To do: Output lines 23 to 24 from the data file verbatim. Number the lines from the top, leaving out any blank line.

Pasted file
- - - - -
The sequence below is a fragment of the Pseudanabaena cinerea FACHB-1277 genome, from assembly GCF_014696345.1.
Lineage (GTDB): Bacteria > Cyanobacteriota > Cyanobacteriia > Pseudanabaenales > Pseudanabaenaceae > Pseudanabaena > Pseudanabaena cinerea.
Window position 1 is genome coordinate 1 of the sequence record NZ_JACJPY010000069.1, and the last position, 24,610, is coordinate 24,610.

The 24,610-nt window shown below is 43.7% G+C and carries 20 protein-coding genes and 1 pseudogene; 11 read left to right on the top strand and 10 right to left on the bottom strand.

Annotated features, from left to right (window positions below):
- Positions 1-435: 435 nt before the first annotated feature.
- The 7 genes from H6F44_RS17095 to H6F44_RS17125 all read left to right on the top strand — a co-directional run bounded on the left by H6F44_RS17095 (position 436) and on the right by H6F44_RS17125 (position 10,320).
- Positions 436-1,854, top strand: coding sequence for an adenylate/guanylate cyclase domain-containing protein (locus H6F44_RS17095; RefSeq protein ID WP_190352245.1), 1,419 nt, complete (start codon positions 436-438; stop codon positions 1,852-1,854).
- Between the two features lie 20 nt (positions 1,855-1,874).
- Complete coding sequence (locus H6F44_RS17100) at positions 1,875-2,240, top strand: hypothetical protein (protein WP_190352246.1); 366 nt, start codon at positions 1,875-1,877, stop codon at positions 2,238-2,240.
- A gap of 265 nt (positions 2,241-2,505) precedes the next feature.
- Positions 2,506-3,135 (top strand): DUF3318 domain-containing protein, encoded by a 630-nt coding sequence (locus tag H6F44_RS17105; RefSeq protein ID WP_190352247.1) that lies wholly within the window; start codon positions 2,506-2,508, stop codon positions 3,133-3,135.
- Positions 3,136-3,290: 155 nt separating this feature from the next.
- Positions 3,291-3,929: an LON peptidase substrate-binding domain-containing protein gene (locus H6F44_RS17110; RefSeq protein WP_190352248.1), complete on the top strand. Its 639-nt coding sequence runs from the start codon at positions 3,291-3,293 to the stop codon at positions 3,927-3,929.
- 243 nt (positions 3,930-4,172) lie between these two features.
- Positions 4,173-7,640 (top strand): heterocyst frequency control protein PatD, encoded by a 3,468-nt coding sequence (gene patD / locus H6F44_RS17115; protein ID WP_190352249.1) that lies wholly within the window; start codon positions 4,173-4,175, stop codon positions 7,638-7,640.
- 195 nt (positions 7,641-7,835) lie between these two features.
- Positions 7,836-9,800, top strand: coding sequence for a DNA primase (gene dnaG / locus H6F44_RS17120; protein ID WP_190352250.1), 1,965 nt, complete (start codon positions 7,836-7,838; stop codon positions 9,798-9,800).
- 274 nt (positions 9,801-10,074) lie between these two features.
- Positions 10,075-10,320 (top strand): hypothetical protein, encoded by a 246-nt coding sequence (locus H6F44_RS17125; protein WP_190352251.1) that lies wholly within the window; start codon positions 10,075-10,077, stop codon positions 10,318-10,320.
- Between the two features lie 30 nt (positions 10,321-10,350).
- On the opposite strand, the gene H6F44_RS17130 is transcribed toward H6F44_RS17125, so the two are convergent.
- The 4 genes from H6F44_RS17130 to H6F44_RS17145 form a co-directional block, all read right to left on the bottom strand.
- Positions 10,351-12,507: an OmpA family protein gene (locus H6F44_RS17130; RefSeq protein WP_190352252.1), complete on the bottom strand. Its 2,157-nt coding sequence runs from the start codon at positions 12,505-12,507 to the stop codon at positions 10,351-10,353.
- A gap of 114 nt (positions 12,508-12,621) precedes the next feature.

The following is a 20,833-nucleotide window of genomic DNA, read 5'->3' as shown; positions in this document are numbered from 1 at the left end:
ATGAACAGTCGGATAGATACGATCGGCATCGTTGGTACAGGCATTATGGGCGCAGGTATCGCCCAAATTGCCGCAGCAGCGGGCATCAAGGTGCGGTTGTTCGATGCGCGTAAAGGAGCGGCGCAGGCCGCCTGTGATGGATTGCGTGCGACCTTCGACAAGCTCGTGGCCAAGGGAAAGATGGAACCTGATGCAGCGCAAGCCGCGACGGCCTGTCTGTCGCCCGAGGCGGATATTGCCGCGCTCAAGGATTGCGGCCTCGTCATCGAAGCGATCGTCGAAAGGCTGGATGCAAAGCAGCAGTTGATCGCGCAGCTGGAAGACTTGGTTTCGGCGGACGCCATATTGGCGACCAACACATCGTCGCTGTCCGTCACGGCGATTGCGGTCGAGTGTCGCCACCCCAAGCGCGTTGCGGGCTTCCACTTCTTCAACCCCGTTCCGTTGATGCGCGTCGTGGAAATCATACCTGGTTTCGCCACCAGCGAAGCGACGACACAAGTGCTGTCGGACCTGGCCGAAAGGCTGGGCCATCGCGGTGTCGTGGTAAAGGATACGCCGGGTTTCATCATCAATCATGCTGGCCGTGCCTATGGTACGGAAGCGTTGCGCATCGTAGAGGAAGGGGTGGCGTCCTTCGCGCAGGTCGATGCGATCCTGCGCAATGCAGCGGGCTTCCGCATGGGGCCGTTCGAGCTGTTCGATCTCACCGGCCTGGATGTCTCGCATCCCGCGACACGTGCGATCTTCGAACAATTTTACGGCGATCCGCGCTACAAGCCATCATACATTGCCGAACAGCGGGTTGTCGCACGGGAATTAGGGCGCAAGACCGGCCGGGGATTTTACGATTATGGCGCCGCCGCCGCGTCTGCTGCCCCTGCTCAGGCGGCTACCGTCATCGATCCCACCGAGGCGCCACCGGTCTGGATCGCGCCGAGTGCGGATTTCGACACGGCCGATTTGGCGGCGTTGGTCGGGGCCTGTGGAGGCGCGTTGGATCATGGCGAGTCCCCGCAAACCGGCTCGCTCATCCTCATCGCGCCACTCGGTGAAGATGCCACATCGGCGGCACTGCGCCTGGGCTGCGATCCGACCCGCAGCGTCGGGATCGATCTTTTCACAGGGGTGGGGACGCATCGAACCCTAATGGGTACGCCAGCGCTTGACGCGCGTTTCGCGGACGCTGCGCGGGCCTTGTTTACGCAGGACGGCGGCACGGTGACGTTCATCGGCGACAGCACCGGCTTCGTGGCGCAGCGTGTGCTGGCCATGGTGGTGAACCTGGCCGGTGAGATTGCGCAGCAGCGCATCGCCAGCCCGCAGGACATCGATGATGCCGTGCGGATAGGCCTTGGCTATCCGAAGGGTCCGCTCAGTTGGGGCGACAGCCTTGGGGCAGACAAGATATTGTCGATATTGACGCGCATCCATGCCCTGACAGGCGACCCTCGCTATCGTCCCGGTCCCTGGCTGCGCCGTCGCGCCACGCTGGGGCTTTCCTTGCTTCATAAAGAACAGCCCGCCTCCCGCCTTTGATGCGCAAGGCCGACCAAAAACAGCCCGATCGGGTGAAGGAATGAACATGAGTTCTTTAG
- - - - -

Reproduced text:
- The 4 genes from H6F44_RS17130 to H6F44_RS17145 form a co-directional block, all read right to left on the bottom strand.
- Positions 10,351-12,507: an OmpA family protein gene (locus H6F44_RS17130; RefSeq protein WP_190352252.1), complete on the bottom strand. Its 2,157-nt coding sequence runs from the start codon at positions 12,505-12,507 to the stop codon at positions 10,351-10,353.